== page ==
Tuning strength-ductility combination on selective laser melted 316L stainless steel through gradient heterogeneous structure
Y Liu and JP Sun and YT Fu and BQ Xu and BJ Li and SS Xu and PL Huang and JN Cheng and Y Han and J Han and GS Wu, ADDITIVE MANUFACTURING, 48, 102373 (2021).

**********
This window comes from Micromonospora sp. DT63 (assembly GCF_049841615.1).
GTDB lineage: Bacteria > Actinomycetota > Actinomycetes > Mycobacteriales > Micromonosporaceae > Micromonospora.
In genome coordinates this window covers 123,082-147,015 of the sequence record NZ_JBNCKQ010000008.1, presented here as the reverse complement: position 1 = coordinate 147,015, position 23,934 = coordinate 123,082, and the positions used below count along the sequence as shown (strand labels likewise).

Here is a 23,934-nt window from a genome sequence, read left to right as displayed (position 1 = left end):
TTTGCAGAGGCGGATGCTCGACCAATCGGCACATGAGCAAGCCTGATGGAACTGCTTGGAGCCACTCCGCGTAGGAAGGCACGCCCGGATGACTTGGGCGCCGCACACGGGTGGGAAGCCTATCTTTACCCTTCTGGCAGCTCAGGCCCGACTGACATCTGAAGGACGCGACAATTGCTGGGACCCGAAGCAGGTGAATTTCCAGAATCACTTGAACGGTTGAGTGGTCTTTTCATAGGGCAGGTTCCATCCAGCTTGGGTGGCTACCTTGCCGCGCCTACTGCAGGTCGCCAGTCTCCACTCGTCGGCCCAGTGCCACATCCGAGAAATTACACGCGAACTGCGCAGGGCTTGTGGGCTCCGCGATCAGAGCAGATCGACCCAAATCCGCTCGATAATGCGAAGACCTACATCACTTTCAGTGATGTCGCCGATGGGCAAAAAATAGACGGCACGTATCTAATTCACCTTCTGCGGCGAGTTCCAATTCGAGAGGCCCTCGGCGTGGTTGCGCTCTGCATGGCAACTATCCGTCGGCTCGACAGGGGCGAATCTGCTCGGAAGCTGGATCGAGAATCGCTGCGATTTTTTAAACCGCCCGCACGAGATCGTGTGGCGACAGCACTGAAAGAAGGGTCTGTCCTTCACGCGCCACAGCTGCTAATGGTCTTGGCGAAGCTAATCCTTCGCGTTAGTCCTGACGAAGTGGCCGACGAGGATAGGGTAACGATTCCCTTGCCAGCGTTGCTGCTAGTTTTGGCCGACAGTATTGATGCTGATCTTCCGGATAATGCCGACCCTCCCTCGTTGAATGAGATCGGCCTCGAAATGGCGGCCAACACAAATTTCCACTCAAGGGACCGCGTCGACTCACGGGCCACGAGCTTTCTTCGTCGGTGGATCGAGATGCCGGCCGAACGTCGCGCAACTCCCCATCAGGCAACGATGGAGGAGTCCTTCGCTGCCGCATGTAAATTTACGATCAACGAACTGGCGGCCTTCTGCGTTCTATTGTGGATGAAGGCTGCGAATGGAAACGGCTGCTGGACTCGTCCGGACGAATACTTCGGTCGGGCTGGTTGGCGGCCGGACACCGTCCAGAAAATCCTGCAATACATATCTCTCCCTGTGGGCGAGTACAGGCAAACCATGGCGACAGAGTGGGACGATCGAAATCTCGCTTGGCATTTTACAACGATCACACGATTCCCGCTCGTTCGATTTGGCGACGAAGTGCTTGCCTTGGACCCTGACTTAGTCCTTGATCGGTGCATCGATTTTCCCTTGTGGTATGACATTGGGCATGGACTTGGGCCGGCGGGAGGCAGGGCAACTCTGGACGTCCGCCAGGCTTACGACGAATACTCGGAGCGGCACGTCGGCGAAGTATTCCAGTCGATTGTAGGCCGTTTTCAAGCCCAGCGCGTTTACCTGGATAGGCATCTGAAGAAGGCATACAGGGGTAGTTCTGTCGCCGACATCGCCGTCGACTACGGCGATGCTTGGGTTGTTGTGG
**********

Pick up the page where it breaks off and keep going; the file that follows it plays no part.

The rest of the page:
We report a strategy of gradient heterogeneous structure (GHS) architecture to achieve a superior strengthductility combination in additively manufactured (AM) 316L stainless steel prepared by selective laser melting (SLM) and ultrasonic severe surface rolling (USSR). The GHS is a microstructure gradient system, which is composed of a gradient structured outer layer and a hierarchically heterostructured interlayer. The gradient structured outer layer exhibits a variation in grain size, phases, dislocations, twins, and cellular structure with depth and has a large thickness of approximately 1000 mu m. The average grain size is approximately 93.9 nm in the topmost surface layer and increases with increasing depth from the treated surface. The hierarchically heterostructured interlayer has the heterogeneous grain structure, cellular structure, high-density dislocations, and nanoprecipitates, with length scales spanning several orders of magnitude. Due to the high microstructural heterogeneity arising from the combination of two types of heterogeneous structures, the GHS strengthens the synergistic effect, and thus results 316L stainless steel with a superior strength and high ductility. Furthermore, the mechanical properties of the GHS 316L stainless steel can be tuned by tailoring the microstructure: the larger the volume fraction of the gradient structured outer layer is, the higher the strength, but the lower the ductility. Molecular dynamics simulations indicate that deformation twinning, in addition to dislocation slipping, is an important deformation mechanism for nanocrystalline 316L samples at a large strain and thus plays an important role in maintaining strain hardening and ductility. We also discuss the potential application of USSR to AM parts to improve their mechanical properties and surface integrity. Our work demonstrates the potential of the proposed highly heterogeneous microstructure design strategy to prepare high-performance AM parts.
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